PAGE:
The Toronto Raptors engineered another double-digit second-half comeback, beat the Milwaukee Bucks for a fourth straight time, and booked the first Finals appearance in franchise history.
Here are some takeaways from Toronto's history-making 100-94 win on Saturday night:
Before Game 6 began, Raptors coach Nick Nurse was asked how much of the outcome would come down to simple effort and execution, and how much would depend on Xs and Os. He pegged the effort portion of the equation at 85 percent.
"We end up showing them all these clips and all these coverages and all these matchups," Nurse said, according to Arden Zwelling of Sportsnet. "And at the end of it, almost every time, I say, 'This is about 15 percent of the game.' The rest of it is, are we going to sprint back and are we going to communicate great and are we going to get physical? Are we going to get into bodies? Are we going to block out with some toughness?"
Over the course of the series, and finally, emphatically, in Game 6, the Raptors showed just how committed they are to the 85 percent. First, they dropped an absolute gut punch of a Game 1 - the kind you usually can't afford to let slip away against a team as good as Milwaukee. Then they got their doors blown off in Game 2 to fall into an 0-2 hole that only five teams had ever climbed out of in a conference final. They came home for two virtual must-win games - the first of which saw them pushed to two overtimes with their starting point guard fouled out for the final 15 minutes; the second of which saw their superstar playing on one good leg - and took both. They went back on the road for Game 5, got hit in the mouth right off the bat, still trailed by 12 points midway through the third quarter, and came roaring back to hand the Bucks their first three-game losing streak of the season.
Saturday's clincher followed a similar pattern. The Bucks led by 13 after a quarter and stretched the lead back to 15 with just two minutes left in the third. They were making shots and the Raptors weren't. They were coming up with rebounds and the Raptors weren't. They were getting to the free-throw line and the Raptors weren't.
But then those resilient Raptors returned, with a vengeance. They ripped off a 10-0 run to close the quarter, sparked by Kawhi Leonard, to make the deficit manageable. And with Leonard starting the fourth on the bench, they continued to eat into the lead, and eventually grabbed it themselves. Once they did, they didn't relinquish it. By the time all was said and done, the run would swell to 26-3 over less than eight minutes of game time.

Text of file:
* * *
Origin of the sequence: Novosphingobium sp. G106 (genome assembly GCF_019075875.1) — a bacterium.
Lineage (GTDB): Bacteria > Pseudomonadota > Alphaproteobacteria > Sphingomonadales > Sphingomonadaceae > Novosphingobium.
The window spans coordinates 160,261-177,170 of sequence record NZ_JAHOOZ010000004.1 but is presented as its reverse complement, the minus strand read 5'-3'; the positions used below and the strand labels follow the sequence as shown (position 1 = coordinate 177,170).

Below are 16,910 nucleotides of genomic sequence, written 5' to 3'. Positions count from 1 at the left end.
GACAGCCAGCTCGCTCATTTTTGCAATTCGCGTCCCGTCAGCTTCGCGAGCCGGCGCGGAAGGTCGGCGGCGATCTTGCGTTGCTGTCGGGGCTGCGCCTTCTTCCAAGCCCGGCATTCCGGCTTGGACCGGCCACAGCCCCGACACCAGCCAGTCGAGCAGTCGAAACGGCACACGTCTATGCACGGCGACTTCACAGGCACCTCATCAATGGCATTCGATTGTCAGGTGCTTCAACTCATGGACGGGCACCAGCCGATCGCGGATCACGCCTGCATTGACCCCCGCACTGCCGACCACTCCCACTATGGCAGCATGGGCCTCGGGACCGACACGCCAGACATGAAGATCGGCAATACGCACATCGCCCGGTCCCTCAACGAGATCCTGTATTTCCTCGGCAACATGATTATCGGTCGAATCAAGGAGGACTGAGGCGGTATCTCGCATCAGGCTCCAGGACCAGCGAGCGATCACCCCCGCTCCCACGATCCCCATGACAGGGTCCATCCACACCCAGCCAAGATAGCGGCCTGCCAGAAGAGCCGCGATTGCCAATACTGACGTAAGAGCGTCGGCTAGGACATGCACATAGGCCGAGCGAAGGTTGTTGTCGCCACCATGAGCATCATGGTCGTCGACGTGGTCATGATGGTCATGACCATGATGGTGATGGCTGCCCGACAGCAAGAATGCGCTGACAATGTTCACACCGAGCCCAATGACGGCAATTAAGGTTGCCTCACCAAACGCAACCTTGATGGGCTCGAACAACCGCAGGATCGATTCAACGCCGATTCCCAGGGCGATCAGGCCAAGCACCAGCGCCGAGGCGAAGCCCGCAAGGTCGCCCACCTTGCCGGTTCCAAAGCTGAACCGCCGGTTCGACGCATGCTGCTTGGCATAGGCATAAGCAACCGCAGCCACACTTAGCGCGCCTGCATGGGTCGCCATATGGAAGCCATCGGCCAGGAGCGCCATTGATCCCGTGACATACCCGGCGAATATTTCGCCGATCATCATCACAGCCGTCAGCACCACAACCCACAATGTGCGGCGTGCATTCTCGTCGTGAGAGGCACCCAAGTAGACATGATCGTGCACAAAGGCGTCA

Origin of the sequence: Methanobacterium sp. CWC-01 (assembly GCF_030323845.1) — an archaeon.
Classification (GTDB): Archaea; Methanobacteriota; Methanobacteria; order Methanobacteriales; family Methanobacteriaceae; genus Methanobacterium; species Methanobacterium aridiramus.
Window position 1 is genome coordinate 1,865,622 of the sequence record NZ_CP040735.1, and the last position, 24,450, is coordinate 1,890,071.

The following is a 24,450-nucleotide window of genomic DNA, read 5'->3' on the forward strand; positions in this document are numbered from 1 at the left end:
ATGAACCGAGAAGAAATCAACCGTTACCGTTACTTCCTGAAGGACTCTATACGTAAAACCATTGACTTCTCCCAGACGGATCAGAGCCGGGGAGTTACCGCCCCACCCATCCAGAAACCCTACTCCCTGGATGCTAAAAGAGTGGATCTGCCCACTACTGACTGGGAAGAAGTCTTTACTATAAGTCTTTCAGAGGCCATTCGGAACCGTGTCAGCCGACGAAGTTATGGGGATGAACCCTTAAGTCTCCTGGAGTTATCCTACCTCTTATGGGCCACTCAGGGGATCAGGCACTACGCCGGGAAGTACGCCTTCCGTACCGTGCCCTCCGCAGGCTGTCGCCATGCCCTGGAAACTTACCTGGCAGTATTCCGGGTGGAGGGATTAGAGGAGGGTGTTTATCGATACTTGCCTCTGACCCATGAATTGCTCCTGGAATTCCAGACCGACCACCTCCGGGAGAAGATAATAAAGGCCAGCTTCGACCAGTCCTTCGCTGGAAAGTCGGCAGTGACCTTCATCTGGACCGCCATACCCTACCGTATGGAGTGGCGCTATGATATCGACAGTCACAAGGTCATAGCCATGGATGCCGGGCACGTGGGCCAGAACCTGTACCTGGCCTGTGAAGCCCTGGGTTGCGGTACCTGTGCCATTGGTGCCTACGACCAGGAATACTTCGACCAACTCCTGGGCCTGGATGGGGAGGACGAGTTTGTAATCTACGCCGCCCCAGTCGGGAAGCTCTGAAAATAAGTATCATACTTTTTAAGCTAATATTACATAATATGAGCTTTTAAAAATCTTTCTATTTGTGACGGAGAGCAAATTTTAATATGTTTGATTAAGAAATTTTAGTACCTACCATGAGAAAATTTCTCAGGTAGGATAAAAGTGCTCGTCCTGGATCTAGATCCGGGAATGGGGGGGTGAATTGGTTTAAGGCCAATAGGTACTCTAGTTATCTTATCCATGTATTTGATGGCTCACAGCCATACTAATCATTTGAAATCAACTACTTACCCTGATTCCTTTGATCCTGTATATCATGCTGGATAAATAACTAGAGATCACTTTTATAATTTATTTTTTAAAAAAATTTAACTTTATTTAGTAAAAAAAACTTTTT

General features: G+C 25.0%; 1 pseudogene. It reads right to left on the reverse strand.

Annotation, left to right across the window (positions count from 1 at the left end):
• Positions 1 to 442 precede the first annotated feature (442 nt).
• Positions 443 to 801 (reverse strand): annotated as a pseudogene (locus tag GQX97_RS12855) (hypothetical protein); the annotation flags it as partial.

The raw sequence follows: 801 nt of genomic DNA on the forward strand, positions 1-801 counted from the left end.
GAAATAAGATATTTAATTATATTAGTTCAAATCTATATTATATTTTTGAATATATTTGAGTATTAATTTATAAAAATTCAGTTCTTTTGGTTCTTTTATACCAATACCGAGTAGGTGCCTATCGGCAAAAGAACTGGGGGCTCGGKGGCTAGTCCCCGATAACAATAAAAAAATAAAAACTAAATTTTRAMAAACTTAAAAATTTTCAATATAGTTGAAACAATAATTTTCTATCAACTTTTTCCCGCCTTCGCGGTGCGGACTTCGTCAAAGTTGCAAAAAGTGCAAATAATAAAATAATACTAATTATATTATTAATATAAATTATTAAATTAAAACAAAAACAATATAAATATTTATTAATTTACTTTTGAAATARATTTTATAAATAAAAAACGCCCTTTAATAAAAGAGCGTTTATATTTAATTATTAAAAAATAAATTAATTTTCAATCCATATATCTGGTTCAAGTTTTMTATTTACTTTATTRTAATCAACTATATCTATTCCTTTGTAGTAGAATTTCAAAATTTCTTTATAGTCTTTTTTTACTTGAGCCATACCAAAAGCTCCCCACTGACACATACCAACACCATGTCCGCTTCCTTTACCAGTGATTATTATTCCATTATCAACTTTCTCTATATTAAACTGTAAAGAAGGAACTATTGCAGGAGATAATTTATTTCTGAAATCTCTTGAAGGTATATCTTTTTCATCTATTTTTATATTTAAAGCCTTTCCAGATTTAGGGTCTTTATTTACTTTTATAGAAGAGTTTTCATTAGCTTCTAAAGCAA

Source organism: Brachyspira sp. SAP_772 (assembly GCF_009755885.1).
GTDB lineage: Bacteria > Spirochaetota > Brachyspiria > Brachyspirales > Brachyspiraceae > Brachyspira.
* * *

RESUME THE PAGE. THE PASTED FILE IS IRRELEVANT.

None of this would be possible without the Raptors' immense talent at both ends of the floor. But there is a character about this team that's revealed itself during this postseason. When they need a lift, someone steps up and makes a play. Leonard hits a huge shot or beats out three guys for an offensive rebound; Kyle Lowry draws a charge, picks someone's pocket, or dives to save a loose ball; Marc Gasol stones someone at the rim, or drains a timely three; Pascal Siakam closes out to the corner, or blows up a lob. When they need to lock in, their defense becomes completely suffocating (the 76ers can probably commiserate with the Bucks right now).
"One thing I've learned about those moments: It's about toughness," Serge Ibaka said after the game. "I don't care what talent you have, if you don't have toughness, you don't want to be here."
You certainly can't say these Raptors don't want to be here.
The Bucks were the fourth-ranked offense in the league during the regular season, and they ranked second among the 16 playoff teams through two rounds. But against an elite Raptors defense, they had some cracks exposed.
In the conference finals, Milwaukee scored just 106.3 points per 100 possessions, which would've ranked 26th during the regular season. And that still doesn't tell the full story. When the Bucks were forced to go up against the Raptors' set defense in the half court, that number plummeted to 84.
The Bucks thrived all year by playing a four-out scheme while having Giannis Antetokounmpo attack a spread floor. They didn't incorporate a ton of pick-and-rolls or weak-side actions, and it didn't really matter. Giannis would flatten whoever was in front of him, or collapse the defense and create open threes for his teammates. But the Raptors' long-armed, active, sophisticated strategy made both of those things difficult. Having Giannis attack from up top brought diminishing returns, as he repeatedly slammed into a wall of Raptors. And the Bucks struggled mightily to adjust.
The issue wasn't just Antetokounmpo's lack of a jumper, but also his lack of an in-between game - a floater or a push shot that can keep sagging defenses honest, or a tight handle that can shield the ball from marauding help defenders. Too often during this series, when the Raptors doubled him on the baseline, he would either immediately retreat or pick up his dribble altogether, rather than trying to keep it alive, string out the trap, and/or wait for a cut.